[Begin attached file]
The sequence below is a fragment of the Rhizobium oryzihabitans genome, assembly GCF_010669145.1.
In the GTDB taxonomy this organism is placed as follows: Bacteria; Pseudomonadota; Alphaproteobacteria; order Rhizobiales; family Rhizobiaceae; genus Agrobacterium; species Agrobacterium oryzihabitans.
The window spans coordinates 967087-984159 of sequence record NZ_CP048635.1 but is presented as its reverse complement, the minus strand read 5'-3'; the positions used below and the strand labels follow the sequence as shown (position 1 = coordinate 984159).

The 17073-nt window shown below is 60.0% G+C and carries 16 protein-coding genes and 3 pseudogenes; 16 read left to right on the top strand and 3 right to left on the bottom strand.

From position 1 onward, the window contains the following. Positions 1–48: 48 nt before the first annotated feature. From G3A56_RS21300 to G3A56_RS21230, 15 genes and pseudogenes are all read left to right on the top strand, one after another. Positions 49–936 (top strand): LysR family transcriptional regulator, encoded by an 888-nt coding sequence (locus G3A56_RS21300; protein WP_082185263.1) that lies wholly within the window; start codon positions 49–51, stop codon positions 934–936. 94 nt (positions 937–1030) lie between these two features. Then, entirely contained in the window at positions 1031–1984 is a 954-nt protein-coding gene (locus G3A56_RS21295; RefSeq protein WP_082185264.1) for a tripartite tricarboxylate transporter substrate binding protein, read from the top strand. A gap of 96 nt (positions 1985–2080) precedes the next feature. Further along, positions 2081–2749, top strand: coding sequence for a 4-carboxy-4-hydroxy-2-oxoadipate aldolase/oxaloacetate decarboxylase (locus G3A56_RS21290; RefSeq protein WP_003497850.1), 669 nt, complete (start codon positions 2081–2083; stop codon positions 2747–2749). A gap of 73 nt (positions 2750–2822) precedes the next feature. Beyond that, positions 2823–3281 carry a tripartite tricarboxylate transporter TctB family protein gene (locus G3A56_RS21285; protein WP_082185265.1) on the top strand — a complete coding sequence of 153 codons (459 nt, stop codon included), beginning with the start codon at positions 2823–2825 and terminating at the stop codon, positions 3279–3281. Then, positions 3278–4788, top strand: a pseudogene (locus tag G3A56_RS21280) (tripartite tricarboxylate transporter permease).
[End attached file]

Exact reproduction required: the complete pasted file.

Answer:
The sequence below is a fragment of the Rhizobium oryzihabitans genome, assembly GCF_010669145.1.
In the GTDB taxonomy this organism is placed as follows: Bacteria; Pseudomonadota; Alphaproteobacteria; order Rhizobiales; family Rhizobiaceae; genus Agrobacterium; species Agrobacterium oryzihabitans.
The window spans coordinates 967087-984159 of sequence record NZ_CP048635.1 but is presented as its reverse complement, the minus strand read 5'-3'; the positions used below and the strand labels follow the sequence as shown (position 1 = coordinate 984159).

The 17073-nt window shown below is 60.0% G+C and carries 16 protein-coding genes and 3 pseudogenes; 16 read left to right on the top strand and 3 right to left on the bottom strand.

From position 1 onward, the window contains the following. Positions 1–48: 48 nt before the first annotated feature. From G3A56_RS21300 to G3A56_RS21230, 15 genes and pseudogenes are all read left to right on the top strand, one after another. Positions 49–936 (top strand): LysR family transcriptional regulator, encoded by an 888-nt coding sequence (locus G3A56_RS21300; protein WP_082185263.1) that lies wholly within the window; start codon positions 49–51, stop codon positions 934–936. 94 nt (positions 937–1030) lie between these two features. Then, entirely contained in the window at positions 1031–1984 is a 954-nt protein-coding gene (locus G3A56_RS21295; RefSeq protein WP_082185264.1) for a tripartite tricarboxylate transporter substrate binding protein, read from the top strand. A gap of 96 nt (positions 1985–2080) precedes the next feature. Further along, positions 2081–2749, top strand: coding sequence for a 4-carboxy-4-hydroxy-2-oxoadipate aldolase/oxaloacetate decarboxylase (locus G3A56_RS21290; RefSeq protein WP_003497850.1), 669 nt, complete (start codon positions 2081–2083; stop codon positions 2747–2749). A gap of 73 nt (positions 2750–2822) precedes the next feature. Beyond that, positions 2823–3281 carry a tripartite tricarboxylate transporter TctB family protein gene (locus G3A56_RS21285; protein WP_082185265.1) on the top strand — a complete coding sequence of 153 codons (459 nt, stop codon included), beginning with the start codon at positions 2823–2825 and terminating at the stop codon, positions 3279–3281. Then, positions 3278–4788, top strand: a pseudogene (locus tag G3A56_RS21280) (tripartite tricarboxylate transporter permease).